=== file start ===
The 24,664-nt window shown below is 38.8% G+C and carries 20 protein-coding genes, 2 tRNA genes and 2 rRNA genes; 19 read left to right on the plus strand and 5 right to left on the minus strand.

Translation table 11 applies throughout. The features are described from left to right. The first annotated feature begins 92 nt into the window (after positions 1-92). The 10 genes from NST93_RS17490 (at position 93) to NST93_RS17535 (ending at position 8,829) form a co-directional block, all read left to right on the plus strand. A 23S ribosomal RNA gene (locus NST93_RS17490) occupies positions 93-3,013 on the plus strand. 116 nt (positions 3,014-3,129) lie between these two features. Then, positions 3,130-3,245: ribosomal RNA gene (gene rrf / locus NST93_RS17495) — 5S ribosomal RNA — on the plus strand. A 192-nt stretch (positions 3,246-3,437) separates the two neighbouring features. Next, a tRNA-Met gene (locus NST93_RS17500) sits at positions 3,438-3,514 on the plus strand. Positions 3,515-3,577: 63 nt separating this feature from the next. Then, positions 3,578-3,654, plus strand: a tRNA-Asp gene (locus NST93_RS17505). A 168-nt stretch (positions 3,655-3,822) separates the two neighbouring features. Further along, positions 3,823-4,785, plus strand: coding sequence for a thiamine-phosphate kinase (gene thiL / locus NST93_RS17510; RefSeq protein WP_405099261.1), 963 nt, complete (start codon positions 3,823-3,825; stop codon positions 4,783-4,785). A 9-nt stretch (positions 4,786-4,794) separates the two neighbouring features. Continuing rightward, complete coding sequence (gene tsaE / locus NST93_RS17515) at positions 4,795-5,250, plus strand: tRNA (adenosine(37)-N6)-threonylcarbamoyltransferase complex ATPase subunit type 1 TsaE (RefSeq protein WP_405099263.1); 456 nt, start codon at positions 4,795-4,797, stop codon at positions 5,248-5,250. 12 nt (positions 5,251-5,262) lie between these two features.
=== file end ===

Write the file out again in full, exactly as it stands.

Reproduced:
The 24,664-nt window shown below is 38.8% G+C and carries 20 protein-coding genes, 2 tRNA genes and 2 rRNA genes; 19 read left to right on the plus strand and 5 right to left on the minus strand.

Translation table 11 applies throughout. The features are described from left to right. The first annotated feature begins 92 nt into the window (after positions 1-92). The 10 genes from NST93_RS17490 (at position 93) to NST93_RS17535 (ending at position 8,829) form a co-directional block, all read left to right on the plus strand. A 23S ribosomal RNA gene (locus NST93_RS17490) occupies positions 93-3,013 on the plus strand. 116 nt (positions 3,014-3,129) lie between these two features. Then, positions 3,130-3,245: ribosomal RNA gene (gene rrf / locus NST93_RS17495) — 5S ribosomal RNA — on the plus strand. A 192-nt stretch (positions 3,246-3,437) separates the two neighbouring features. Next, a tRNA-Met gene (locus NST93_RS17500) sits at positions 3,438-3,514 on the plus strand. Positions 3,515-3,577: 63 nt separating this feature from the next. Then, positions 3,578-3,654, plus strand: a tRNA-Asp gene (locus NST93_RS17505). A 168-nt stretch (positions 3,655-3,822) separates the two neighbouring features. Further along, positions 3,823-4,785, plus strand: coding sequence for a thiamine-phosphate kinase (gene thiL / locus NST93_RS17510; RefSeq protein WP_405099261.1), 963 nt, complete (start codon positions 3,823-3,825; stop codon positions 4,783-4,785). A 9-nt stretch (positions 4,786-4,794) separates the two neighbouring features. Continuing rightward, complete coding sequence (gene tsaE / locus NST93_RS17515) at positions 4,795-5,250, plus strand: tRNA (adenosine(37)-N6)-threonylcarbamoyltransferase complex ATPase subunit type 1 TsaE (RefSeq protein WP_405099263.1); 456 nt, start codon at positions 4,795-4,797, stop codon at positions 5,248-5,250. 12 nt (positions 5,251-5,262) lie between these two features.